The beauty of Affinity Designer was that it did things way better than the competition and I found myself working quicker while being more efficient because of things such as pasting shapes inside other shapes. Also, the real icing on the cake was the ability to switch over to the Pixel Persona and paint with brushes without switching to another application to do so.

How would you describe your work?

I actually have two styles which are distinct from one another. They are made differently, though the work here originated from a very retro feel which was then simplified to a certain point while selecting bold colours mixed in with a hint of gradients to create my surreal landscapes.

In fact, this style is inspired by old 70s sci-fi and magazines such as OMNI, which was a scientific journal that had some of the best editorial illustrations at the time.

I think it’s a mixture of the above things that best describes this style.

Do you have a favourite piece of work?

I’m the type who usually finishes off what they were working on and then moves on to the next piece, so I don’t tend to dwell on what I have done in the past that much. Though that doesn’t mean there isn’t a few illustrations that fit this question.

One project would be a series of illustrations I made for the Times Educational Supplement. This was made in my other style that has a nice soft naïve feel to it that fitted well with this particular feature about having animals in the classroom for disabled and vulnerable children.

It’s one of the few projects that I was proud of illustrating for as I felt that I captured the subject matter well with a more personal feel to it that I think came through in the work. Plus, it was great fun putting it together.

Do you prefer to sketch your designs first before converting them into digital format?

To be honest, I normally go all in and make things with some form of an idea of what I am after but nothing too concrete. However, I know that this doesn’t fly well when it comes to making work for clients.

Even for some personal projects I usually start off making small thumbnail sketches where I am more interested in the actual idea, to the point where I feel I have exhausted all options. I then move on to making rough sketches, and since colour plays an important part in my work, the use of colour is utilised in my roughs to show the possible colour hues that I am thinking would work within the subject matter and the overall imagery depicted which could be used in the final.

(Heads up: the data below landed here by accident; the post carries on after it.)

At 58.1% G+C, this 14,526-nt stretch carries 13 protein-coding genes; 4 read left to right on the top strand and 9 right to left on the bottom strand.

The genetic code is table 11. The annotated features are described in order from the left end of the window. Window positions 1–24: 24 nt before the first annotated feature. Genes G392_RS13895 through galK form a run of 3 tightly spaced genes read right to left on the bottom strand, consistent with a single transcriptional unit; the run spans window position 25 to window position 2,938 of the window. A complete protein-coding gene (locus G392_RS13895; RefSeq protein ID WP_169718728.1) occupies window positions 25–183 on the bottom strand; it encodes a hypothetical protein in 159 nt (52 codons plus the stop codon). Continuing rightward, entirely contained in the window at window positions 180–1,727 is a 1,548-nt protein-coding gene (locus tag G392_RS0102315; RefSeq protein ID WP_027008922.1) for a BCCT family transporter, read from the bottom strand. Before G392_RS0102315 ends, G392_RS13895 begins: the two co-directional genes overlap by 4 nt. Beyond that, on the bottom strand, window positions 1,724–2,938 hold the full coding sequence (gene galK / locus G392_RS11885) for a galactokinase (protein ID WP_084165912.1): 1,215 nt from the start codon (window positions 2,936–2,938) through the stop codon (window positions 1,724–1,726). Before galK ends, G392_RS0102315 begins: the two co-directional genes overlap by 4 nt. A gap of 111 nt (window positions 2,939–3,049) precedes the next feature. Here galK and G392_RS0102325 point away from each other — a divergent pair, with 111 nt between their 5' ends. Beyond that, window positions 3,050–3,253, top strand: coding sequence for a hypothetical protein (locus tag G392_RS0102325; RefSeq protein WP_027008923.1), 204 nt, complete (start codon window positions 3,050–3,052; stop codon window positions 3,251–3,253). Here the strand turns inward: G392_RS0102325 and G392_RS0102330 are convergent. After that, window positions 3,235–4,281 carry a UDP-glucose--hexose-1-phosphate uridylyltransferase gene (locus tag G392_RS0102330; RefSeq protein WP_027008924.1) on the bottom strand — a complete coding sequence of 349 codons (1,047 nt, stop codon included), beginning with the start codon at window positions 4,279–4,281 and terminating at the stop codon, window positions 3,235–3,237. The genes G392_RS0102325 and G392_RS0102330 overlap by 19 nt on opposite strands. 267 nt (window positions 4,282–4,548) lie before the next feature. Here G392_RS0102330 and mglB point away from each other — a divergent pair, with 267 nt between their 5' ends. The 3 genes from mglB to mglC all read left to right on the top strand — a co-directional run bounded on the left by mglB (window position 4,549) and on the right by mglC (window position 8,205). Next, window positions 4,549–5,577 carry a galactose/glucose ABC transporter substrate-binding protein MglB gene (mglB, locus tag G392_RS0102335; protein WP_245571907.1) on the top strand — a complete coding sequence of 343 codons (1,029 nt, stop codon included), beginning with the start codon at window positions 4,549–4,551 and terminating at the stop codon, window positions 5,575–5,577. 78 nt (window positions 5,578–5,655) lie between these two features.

What would you say has been your biggest challenge so far?

I think it would be maintaining with current clients while also trying to get new clients interested in hiring me.

It’s like a juggling act that’s all about the fine movements and keeping momentum to make sure that I can keep doing illustration for as long as I can.

How do your pieces come together?

I usually start with a few thumbnail drawings where I concentrate more on the general idea rather than how well it’s drawn as it gives me room to fire out as many concepts as possible. I then move on to selecting a few which have potential to take further in rough form (though this is something I do when it comes to working with a client and the odd occasion where I need to figure out things within personal projects).

Then it’s off to creating the final. Once they are finished, they’re sent off to their destination whether it will be in print form or whatever the final product may be.

For how long have you worked professionally?

I actually haven’t kept count. However, it’s been about 10 years since I first started doing freelance.

How would you say your work stands out from others?

Some people may talk about how the shapes within their work or a certain technique may be what makes their work stand out, but I think the main aspect for me would be my ideas and how I capture them within my work whether it is in a personal piece or for a client—this is the one thing that is not easily emulated.

Lastly, what inspires you these days?

Looking at old designers and illustrators work can still inspire me as there is always someone you miss the first time you look around. I do have a soft spot for the old ZX Spectrum which was a very old microcomputer with a very basic method of drawing graphics on a screen. It always stood out to me as it could produce some amazing imagery with only a handful of colours and something that really gets me thinking about my own colour choices.


You can find more of Scott Balmer’s amazing work on his websites: scottbalmer.co.uk and scottbalmervectors.co.uk, his Behance profile and Instagram.